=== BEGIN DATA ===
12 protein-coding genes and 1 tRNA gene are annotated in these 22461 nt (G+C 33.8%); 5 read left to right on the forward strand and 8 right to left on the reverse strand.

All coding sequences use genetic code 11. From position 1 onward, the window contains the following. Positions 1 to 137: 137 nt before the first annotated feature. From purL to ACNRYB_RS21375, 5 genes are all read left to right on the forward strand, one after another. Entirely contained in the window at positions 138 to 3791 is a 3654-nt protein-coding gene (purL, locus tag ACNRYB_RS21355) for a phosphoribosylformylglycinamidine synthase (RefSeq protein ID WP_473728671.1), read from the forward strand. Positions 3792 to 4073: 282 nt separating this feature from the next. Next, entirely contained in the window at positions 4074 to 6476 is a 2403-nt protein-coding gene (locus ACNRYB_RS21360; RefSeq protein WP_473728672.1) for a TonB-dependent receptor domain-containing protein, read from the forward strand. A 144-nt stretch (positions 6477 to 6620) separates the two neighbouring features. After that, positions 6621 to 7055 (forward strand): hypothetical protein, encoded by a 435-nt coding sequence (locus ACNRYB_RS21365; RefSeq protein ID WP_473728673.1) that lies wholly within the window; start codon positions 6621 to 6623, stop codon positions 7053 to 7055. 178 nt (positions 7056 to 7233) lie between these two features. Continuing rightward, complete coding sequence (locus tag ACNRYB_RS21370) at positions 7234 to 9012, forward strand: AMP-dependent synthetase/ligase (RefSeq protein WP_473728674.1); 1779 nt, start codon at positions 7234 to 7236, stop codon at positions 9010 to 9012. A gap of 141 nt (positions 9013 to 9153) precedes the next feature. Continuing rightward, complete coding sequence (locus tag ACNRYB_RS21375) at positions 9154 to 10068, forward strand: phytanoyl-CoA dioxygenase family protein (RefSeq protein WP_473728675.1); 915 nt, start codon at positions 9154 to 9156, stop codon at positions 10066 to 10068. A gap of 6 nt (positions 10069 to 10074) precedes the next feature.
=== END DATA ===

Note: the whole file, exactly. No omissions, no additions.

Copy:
12 protein-coding genes and 1 tRNA gene are annotated in these 22461 nt (G+C 33.8%); 5 read left to right on the forward strand and 8 right to left on the reverse strand.

All coding sequences use genetic code 11. From position 1 onward, the window contains the following. Positions 1 to 137: 137 nt before the first annotated feature. From purL to ACNRYB_RS21375, 5 genes are all read left to right on the forward strand, one after another. Entirely contained in the window at positions 138 to 3791 is a 3654-nt protein-coding gene (purL, locus tag ACNRYB_RS21355) for a phosphoribosylformylglycinamidine synthase (RefSeq protein ID WP_473728671.1), read from the forward strand. Positions 3792 to 4073: 282 nt separating this feature from the next. Next, entirely contained in the window at positions 4074 to 6476 is a 2403-nt protein-coding gene (locus ACNRYB_RS21360; RefSeq protein WP_473728672.1) for a TonB-dependent receptor domain-containing protein, read from the forward strand. A 144-nt stretch (positions 6477 to 6620) separates the two neighbouring features. After that, positions 6621 to 7055 (forward strand): hypothetical protein, encoded by a 435-nt coding sequence (locus ACNRYB_RS21365; RefSeq protein ID WP_473728673.1) that lies wholly within the window; start codon positions 6621 to 6623, stop codon positions 7053 to 7055. 178 nt (positions 7056 to 7233) lie between these two features. Continuing rightward, complete coding sequence (locus tag ACNRYB_RS21370) at positions 7234 to 9012, forward strand: AMP-dependent synthetase/ligase (RefSeq protein WP_473728674.1); 1779 nt, start codon at positions 7234 to 7236, stop codon at positions 9010 to 9012. A gap of 141 nt (positions 9013 to 9153) precedes the next feature. Continuing rightward, complete coding sequence (locus tag ACNRYB_RS21375) at positions 9154 to 10068, forward strand: phytanoyl-CoA dioxygenase family protein (RefSeq protein WP_473728675.1); 915 nt, start codon at positions 9154 to 9156, stop codon at positions 10066 to 10068. A gap of 6 nt (positions 10069 to 10074) precedes the next feature.